Lies, damn lies and statistics

Entries for category "2. Programming"

The forgotton question mark

Ya know, I love me a question mark. The elegant sickle like curve and dangling dot, those little paired words of how? and why? It's much nicer than a full stop (or period for my American colleagues). Why do architects seem to prefer the latter?

There is a Proof of Concept below the rant - I beg your indulgence dear reader. The PoC uses Kafka and python to transfer files based on the argument laid out below. The GitHub project is here: mft-kafka

There and back again - Analytics Data Pipeline

As an architect it's my job to talk and write a lot of bollocks. One must constantly be on the forefront of buzzword lore to maintain ones architectural standing and feeling of general superiority over lesser IT peons.

However, in this obviously correct and proper feudal type system, what sometimes gets lost or confused is the practicality of implementation and shared understanding. The same architectural buzzwords can be interpreted in so many ways so it becomes difficult for people implementing to realise the actual benefit. This means uninspired doers either take no notice or go off on a tangent which looses any architectural benefit intended.

This is why I'm not a fan of ivory tower architects and IT leaders who shoot Google arrows and Gartner bolts from the parapet, and I prefer to wield a bloody big sword in the melee of IT implementation. This blog is about a quick PoC I had a bash at for a pipeline which streams from a simulated on-prem source to a data lake-house.

PoC, PoC, PoC, Production

The hint is in the name people. Proof of Concept. Why is this so difficult to understand? The point of a PoC is to show that a thing can be done, not how a thing can be done. I.e. we don't know something but we have an idea - awesome, I'm here to help. Where I seem to part ways is when the PoC plans to deliver best practice architecture, continuous delivery and push the code & pipelines into production.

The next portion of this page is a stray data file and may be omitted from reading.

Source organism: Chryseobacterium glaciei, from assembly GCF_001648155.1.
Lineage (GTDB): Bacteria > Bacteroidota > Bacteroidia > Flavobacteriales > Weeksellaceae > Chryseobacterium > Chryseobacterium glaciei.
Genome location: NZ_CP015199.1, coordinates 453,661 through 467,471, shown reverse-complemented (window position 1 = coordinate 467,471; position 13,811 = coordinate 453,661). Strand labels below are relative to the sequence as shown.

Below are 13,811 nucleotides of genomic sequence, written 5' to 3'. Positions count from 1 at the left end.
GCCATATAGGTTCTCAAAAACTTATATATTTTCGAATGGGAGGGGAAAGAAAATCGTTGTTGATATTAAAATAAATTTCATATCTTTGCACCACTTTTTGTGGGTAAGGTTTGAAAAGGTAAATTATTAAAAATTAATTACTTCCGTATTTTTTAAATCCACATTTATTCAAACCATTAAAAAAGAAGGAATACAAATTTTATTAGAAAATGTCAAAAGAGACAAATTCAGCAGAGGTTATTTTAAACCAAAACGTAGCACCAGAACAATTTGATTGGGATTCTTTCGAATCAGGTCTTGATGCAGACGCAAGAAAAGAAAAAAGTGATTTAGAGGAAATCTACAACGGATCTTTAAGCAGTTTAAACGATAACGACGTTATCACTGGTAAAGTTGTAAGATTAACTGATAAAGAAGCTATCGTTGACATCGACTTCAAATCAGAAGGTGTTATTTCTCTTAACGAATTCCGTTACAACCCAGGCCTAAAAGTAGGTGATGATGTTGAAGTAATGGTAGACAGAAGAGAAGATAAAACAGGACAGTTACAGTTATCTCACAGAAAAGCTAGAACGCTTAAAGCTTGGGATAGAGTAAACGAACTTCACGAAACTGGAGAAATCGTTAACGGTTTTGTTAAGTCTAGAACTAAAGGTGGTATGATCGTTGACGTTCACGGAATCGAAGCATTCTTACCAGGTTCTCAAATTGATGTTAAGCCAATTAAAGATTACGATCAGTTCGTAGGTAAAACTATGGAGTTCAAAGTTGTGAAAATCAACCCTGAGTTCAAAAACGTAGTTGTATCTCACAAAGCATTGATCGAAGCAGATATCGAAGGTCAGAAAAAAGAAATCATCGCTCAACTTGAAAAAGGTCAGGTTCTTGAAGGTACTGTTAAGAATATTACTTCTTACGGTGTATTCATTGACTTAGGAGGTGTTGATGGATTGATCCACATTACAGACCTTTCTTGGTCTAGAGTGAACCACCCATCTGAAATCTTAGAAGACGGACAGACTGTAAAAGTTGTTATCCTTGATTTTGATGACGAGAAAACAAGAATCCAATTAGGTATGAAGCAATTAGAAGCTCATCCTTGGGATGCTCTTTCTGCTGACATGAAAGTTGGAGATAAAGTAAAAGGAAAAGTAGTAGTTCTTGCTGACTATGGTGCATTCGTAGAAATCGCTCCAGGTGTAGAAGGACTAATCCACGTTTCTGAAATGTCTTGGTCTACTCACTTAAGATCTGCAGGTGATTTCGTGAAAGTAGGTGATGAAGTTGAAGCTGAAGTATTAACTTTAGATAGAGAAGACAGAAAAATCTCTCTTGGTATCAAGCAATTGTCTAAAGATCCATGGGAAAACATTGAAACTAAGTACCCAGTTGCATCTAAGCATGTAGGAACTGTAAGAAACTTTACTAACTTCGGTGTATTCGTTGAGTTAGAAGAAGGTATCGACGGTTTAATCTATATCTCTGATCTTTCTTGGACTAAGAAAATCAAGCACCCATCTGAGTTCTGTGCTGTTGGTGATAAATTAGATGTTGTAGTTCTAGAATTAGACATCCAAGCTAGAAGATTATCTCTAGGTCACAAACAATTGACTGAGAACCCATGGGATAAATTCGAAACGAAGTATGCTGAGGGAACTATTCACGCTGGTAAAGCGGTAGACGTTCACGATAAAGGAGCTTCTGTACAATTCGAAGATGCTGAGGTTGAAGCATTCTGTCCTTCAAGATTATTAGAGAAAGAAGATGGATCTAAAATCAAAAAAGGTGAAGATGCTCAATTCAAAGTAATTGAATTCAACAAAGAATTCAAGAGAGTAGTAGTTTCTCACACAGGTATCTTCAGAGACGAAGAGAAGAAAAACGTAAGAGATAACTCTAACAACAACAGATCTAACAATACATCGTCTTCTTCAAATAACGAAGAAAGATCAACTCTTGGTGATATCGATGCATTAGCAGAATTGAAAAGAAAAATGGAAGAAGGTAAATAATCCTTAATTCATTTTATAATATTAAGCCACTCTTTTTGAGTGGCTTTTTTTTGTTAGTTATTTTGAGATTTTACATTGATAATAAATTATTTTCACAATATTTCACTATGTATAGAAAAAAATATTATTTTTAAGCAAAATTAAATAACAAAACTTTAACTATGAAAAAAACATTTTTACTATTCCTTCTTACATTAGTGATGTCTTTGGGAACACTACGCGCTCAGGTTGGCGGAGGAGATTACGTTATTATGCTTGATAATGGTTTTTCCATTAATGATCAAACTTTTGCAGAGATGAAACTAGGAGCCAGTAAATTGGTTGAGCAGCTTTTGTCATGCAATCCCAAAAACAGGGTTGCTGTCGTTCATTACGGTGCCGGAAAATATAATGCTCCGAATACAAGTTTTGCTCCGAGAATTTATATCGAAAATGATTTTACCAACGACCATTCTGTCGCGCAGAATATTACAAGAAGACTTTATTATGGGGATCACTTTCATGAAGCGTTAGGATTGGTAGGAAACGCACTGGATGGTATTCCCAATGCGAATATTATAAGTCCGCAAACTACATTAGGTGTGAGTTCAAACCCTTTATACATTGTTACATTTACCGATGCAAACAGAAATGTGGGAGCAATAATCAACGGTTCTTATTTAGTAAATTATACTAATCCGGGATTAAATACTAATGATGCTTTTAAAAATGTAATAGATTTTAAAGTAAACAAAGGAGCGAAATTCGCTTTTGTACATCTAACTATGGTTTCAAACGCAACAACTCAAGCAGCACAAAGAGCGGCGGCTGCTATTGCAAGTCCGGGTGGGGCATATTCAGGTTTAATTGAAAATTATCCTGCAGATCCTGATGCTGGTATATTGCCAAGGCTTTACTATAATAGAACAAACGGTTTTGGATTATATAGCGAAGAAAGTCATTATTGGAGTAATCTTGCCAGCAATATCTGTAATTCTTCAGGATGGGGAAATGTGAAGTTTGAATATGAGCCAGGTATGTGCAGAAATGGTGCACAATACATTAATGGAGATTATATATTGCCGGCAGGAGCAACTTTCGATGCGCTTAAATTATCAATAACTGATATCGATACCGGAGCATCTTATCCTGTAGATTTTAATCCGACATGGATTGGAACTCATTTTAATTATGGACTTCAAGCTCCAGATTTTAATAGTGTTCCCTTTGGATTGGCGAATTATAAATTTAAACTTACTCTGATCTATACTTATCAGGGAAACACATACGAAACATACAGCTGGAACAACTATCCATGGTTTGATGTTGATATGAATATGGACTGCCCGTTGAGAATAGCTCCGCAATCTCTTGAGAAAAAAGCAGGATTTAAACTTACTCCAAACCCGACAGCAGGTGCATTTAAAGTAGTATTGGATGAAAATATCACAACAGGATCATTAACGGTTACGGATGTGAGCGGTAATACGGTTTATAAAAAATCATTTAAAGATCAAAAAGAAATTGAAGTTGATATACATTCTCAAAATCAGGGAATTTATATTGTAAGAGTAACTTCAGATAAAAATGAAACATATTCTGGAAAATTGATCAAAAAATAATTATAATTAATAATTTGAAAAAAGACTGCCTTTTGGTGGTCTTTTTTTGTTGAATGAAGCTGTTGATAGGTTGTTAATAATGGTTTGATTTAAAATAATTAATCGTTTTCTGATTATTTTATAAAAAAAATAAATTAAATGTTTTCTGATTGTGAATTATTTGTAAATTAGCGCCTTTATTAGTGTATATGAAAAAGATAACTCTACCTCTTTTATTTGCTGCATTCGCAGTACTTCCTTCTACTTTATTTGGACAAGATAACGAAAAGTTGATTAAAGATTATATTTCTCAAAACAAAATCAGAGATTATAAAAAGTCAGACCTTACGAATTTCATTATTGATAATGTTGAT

Model Driven Generation

Where is the truth of an organisation? Many programmers would say that the truth is in the code as this is what is actually running the organisation. The code is in effect a realization of business demand and therefore the truth of what an organisation actually is can be found within.

I think that while somewhat accurate, it is a little 'ambulance at the bottom of the cliff' thinking and we should rather strive to be declarative in what the organisation is. Also, assuming we buy for commodity then the view is obscured and incomplete. The declaration of a business is best done via modelling as the related views can inform and align everyone from board to developers.

Stop Versioning!

The famous dig from Jamie Zawinski:

Some people, when confronted with a problem, think "I know, I'll use versioning." Now they have 2.1.0 problems.

My assertion is that integration versioning should be a last resort, used in specific situations. If you own both sides of the integration contract then do not version.

Versioning is in effect kicking the can down the road for your future self, or worse - leaving it for someone with no knowledge of the interface.

By following Postel's Law, using abstraction layers, micro-service boilerplate and not being afraid of regression testing (I.e. modern IT practices) we have simple to change components which we can track and upgrade.